THE BLOG

Looking for Rock Hudson

07/10/2013 05:04 pm ET | Updated Feb 02, 2016

When I was about 11, I overheard someone tell a joke at a party. It was about someone pushing Rock Hudson off the Golden Gate Bridge because they wanted to see a fruit fly. I didn't get it. I probably wasn't supposed to hear it anyway. My mother tried to explain it to me. I understood that the Golden Gate Bridge was in San Francisco, and that Rock Hudson was supposed to be a "fruit."

"Why is he a 'fruit'?" I asked.

"Well, honey, because he's... sweet," she replied.

But I still didn't get it. She gave up and sent me to bed.

My older cousin always referred to people he didn't like as "queers" and "homos." I asked him once what that meant.

"You know, like 'funny,'" he said.

I still didn't get it. And I definitely didn't understand why that would be a bad thing. I liked funny, sweet people. Didn't everyone?

"No, like... Boy George. And that guy from Wham! Those kinda guys," he said.

I still didn't get it. But I wondered if being a stylish pop singer may have something to do with it.

Then there was another joke, the one that a boy told at school. He went to shake my hand; with one finger he tickled my palm and said, "Hi, I'm from San Francisco." I didn't get it. But there was "San Francisco" again.

My uncle tried to explain that one to me. He said that tickling someone's hand while shaking it is "suggestive," and that if a guy did that to another guy, well, then he was probably from San Francisco.

Though I was still very unclear as to what everyone was talking about, it certainly had something to do with San Francisco. I didn't know much about "Frisco," as we called it in Northern California in the '80s. (Don't try to call it that now.) I knew that it was a few hours from my house, and that a very popular sports team called the 49ers was from there. But I still didn't think any of it had anything to do with me.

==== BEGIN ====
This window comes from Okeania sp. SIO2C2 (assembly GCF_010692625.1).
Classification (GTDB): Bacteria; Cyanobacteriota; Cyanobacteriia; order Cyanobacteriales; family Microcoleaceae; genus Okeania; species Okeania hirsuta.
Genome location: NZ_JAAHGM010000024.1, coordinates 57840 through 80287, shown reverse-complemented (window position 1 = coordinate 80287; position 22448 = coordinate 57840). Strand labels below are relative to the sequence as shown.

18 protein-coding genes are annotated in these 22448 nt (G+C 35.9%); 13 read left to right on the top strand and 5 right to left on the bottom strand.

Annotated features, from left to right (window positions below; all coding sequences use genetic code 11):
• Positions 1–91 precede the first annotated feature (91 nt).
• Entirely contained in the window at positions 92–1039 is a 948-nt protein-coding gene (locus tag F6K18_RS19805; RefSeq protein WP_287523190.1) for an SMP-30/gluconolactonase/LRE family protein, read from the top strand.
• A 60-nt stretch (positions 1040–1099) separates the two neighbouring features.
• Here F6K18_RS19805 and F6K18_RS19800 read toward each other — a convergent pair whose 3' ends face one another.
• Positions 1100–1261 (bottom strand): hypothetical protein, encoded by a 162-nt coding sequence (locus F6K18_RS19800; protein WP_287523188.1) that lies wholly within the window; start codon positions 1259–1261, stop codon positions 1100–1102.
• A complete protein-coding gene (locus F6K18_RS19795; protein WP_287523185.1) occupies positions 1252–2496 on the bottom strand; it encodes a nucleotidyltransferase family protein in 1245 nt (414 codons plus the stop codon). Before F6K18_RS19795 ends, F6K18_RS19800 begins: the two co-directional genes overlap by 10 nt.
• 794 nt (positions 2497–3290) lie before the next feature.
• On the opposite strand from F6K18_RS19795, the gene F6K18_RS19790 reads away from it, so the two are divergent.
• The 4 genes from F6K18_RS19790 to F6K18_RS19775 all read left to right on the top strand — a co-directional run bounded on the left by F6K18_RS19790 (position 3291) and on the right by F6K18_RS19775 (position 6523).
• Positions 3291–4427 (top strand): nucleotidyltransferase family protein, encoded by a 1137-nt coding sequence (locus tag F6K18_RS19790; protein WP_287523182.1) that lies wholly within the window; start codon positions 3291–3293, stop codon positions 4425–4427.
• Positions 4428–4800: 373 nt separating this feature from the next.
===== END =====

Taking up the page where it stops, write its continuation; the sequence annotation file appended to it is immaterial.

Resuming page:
I remained ignorant on the subject throughout my early teenage years. I took part in the usual homophobic high school banter. But I still didn't really get it. Why were we always tormenting the unpopular kids by accusing them of being sweet, funny pop singers?

During my junior year in high school, some friends kidnapped me on my birthday. That was what we did on our birthdays in Sacramento when I was in high school: kidnap each other. I didn't know where we were headed until, after about two hours in the car, I saw the bright orange towers and the swooping cables of the Golden Gate Bridge.

We went to Fisherman's Wharf, because we didn't know what else to do. It smelled awful. There were a lot of homeless people. And people playing the steel drums. And people singing with karaoke machines on the street for money. I thought these people were perhaps trying to be stylish pop singers but failing at it miserably. Maybe Rock Hudson had been one of these people, which would almost justify someone pushing him off a bridge. But I still didn't get it. No one tried to shake my hand in a suggestive way. And I didn't encounter anyone who was particularly "sweet" or "funny." Except my friend Rick.

I really liked Rick. He was definitely sweet and funny. He was a junior, and I was a sophomore. We always helped each other with our homework. We often talked on the phone at night. Sometimes I wished he was my brother so that we could live together in the same house. Maybe we could even share a room.

On the way home, I rode in the back seat with Rick.

"Happy birthday, buddy!" he said and put his arm around me sleepily. The sun was going down as we drove across the Golden Gate Bridge. As I laid my head on his shoulder, I looked for the spot where Rock Hudson must have been pushed off. But Rick made a noise. He took a deep breath and made a little sigh. And let his arm relax across me. I got an erection.

We fell asleep in the back seat like that. Exactly like that. His arm across me, my head on his shoulder, my erection. And just before I dozed off, I got it.